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What Is the Not in the Course and Scope of Employment Workers’ Comp Defense?

Texas Workers' Compensation Defense: Employee Was Not Within Course and Scope of Employment

Despite Texas workers' comp being a supposed no fault system, meaning that employees don't have to prove negligence to collect benefits, a number of defenses built into the workers' comp system allow employers and insurers to dispute many otherwise deserving claims. Perhaps the most commonly employed defense is that the employee was Not in the Course and Scope of Employment at that time a workplace injury occurred.

Given the very broad nature of this defense, it, perhaps more than any other defense, is prone to abuse. The experienced work accident attorneys at Grossman Law Offices will explain the Not Within Course and Scope of Employment defense in this article and what it means for injured Texas workers.

Questions answered on this page:

  • What does Not Within the Course and Scope of Employment mean?
  • How does this defense apply for workers injured while commuting?
  • How do employers and insurers abuse the Not Within the Course and Scope of Employment defense?
  • How can an experienced workers' compensation attorney help safeguard your rights?

How Workers' Comp Defenses Work

Before we get started it is important to know that their are several defenses afforded to insurers and employers who wish to dispute an injured workers' compensation claim. These statutory workers' comp defenses, as used by subscribing employers, are an attempt to not pay any benefits to the injured employee. It's not as if using the defense lightens any of the benefits paid to the employee from the employer, but instead it's more cut and dry than that. If the defense convinces the administrative law judge (who handles workers' comp disputes) of the argument, then the injured employee gets nothing.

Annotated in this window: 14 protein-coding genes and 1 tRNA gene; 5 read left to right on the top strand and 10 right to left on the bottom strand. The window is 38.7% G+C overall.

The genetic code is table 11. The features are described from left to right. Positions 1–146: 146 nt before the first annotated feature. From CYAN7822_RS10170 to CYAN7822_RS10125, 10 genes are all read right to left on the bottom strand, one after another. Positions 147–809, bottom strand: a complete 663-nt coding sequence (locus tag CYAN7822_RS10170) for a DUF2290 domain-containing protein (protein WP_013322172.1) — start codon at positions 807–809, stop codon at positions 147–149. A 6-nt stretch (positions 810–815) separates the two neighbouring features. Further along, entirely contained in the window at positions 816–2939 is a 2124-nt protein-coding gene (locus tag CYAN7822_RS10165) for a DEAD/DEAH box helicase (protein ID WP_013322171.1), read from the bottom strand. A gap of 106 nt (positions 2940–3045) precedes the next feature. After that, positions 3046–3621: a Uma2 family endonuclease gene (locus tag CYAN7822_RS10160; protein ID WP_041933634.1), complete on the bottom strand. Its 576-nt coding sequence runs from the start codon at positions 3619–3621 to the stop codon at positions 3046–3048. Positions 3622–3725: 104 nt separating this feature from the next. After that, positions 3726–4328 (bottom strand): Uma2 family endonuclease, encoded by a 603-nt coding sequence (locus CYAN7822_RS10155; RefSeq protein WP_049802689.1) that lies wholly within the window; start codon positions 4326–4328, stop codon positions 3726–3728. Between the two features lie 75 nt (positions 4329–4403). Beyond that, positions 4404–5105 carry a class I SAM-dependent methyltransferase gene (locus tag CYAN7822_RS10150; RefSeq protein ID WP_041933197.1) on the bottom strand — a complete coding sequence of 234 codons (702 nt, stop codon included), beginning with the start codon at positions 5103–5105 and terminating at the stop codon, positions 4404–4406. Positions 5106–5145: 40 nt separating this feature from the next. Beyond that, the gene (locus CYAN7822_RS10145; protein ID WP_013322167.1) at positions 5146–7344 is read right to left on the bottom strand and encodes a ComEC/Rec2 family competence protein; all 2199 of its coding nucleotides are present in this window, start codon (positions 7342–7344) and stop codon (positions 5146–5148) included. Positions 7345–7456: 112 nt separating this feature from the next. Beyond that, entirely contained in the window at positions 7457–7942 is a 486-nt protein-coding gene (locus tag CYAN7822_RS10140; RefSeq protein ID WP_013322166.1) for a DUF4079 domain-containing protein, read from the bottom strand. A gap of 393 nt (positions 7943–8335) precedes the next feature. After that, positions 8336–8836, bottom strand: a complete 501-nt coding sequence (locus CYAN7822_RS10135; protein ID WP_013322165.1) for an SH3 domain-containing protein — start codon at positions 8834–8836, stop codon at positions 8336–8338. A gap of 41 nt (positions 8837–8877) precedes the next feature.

The defenses range in variety. The statutory defenses that can be used include:

  • Employee was intoxicated- This defense is pretty straight-forward, if a worker was intoxicated at the time of an accident or had intoxicants in their system, they are barred from collecting workers' compensation benefits.
  • Employee hurt themselves on purpose- This is another defense that makes a lot of sense. It would be rather silly for an employer's workers' comp insurance to cover someone who hurt themselves in the hopes of getting some paid time off.
  • Intentional tort inflicted by another employee- As it is a bit trickier than other defenses, this defense applies when an employee is injured by another co-worker for a reason that is not work related. If the cause of the conflict, which leads to one employee attacking another employee is work-related, then this defense does not apply.